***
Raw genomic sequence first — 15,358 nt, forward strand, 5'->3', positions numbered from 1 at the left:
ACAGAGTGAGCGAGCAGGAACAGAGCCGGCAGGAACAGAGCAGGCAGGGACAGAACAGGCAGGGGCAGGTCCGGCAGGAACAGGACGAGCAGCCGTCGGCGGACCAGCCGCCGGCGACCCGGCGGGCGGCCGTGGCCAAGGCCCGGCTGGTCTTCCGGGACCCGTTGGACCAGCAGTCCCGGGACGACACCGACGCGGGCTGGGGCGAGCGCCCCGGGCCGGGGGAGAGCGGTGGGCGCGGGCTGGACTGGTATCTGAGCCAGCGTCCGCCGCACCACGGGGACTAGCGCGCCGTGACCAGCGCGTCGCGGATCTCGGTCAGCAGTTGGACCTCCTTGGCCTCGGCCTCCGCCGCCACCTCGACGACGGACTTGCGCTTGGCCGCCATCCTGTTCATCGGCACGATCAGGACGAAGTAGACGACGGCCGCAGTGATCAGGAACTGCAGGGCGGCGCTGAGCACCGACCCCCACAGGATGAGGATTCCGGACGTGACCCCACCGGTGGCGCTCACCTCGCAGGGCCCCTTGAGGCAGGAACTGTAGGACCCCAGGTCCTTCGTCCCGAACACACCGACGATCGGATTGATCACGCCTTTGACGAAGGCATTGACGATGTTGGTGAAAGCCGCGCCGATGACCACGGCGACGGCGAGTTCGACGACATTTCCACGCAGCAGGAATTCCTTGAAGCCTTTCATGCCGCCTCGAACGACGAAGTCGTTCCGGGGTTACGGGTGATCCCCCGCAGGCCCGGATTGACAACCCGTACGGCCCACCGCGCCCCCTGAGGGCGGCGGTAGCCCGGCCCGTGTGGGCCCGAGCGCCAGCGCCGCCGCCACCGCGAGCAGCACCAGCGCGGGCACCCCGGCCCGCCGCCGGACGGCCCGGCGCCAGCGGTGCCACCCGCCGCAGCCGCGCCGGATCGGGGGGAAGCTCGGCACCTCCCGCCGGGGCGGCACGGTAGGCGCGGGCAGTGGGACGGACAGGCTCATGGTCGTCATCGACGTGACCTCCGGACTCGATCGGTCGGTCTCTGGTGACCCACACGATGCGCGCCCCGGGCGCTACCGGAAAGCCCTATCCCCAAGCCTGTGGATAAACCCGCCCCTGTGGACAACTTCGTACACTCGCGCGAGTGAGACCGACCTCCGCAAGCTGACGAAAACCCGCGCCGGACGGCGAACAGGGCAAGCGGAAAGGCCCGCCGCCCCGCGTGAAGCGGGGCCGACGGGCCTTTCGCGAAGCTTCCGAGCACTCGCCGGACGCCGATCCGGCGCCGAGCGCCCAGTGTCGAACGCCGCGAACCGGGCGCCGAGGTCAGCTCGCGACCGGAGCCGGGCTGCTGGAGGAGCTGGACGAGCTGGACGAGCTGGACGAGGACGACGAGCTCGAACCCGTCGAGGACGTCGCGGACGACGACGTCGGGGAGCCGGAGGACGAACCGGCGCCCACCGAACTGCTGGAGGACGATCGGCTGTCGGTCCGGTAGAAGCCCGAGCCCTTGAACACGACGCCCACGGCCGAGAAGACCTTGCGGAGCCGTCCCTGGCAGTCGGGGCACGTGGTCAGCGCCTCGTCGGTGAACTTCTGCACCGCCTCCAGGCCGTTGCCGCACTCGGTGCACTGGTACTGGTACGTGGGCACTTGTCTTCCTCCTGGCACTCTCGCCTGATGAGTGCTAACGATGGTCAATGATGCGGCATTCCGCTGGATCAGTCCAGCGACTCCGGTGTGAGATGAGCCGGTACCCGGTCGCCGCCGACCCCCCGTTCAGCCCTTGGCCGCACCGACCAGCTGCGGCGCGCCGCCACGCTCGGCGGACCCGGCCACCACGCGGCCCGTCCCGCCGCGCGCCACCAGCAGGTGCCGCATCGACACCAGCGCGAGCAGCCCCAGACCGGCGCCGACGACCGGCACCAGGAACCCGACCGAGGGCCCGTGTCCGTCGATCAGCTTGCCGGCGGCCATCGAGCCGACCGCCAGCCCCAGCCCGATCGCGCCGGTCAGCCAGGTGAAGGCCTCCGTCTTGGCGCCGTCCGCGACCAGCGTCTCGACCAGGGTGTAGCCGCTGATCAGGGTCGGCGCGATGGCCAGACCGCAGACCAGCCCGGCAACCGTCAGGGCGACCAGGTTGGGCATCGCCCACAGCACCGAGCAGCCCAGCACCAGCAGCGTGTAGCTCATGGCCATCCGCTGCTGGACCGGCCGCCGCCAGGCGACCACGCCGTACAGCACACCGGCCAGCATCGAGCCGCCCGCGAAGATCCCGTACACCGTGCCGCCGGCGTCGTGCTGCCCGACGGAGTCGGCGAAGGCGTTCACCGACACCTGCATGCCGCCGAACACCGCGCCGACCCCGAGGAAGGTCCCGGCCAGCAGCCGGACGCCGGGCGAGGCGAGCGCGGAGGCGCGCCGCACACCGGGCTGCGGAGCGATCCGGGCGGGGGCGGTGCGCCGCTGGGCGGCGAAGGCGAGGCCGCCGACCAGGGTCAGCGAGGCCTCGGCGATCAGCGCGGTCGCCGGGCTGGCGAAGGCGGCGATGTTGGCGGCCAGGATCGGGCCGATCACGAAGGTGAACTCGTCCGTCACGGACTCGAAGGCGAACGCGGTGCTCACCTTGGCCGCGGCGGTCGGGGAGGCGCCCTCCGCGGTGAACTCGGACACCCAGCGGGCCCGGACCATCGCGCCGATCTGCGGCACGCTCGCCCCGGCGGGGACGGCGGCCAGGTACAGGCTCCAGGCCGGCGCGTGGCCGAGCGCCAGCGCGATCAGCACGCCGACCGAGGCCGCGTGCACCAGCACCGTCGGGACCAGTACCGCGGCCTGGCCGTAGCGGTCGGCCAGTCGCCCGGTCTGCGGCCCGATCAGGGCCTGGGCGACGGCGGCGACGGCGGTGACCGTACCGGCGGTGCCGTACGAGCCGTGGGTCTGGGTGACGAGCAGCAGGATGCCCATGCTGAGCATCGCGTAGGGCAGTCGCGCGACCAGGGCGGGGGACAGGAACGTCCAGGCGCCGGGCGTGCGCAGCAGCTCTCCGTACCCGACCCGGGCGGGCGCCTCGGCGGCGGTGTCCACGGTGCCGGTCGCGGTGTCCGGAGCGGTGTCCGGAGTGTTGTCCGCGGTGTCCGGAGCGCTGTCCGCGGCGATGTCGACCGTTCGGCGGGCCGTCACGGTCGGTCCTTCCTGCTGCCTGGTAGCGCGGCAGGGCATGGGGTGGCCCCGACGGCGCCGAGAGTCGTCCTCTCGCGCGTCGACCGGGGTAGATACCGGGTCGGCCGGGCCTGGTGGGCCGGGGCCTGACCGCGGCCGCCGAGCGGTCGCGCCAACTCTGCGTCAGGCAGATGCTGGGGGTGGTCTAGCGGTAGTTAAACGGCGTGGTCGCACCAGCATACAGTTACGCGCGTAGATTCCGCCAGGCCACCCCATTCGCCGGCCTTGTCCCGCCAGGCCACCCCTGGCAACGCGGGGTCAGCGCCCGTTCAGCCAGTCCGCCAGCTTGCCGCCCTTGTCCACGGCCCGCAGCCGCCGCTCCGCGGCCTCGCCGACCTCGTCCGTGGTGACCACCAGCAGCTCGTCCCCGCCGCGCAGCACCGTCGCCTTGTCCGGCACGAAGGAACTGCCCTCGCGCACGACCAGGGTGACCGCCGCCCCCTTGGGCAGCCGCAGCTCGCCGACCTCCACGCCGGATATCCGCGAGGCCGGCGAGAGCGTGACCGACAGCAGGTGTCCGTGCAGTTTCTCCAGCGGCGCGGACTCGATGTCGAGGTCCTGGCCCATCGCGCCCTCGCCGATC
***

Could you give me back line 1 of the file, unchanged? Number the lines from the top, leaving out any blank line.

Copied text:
Raw genomic sequence first — 15,358 nt, forward strand, 5'->3', positions numbered from 1 at the left: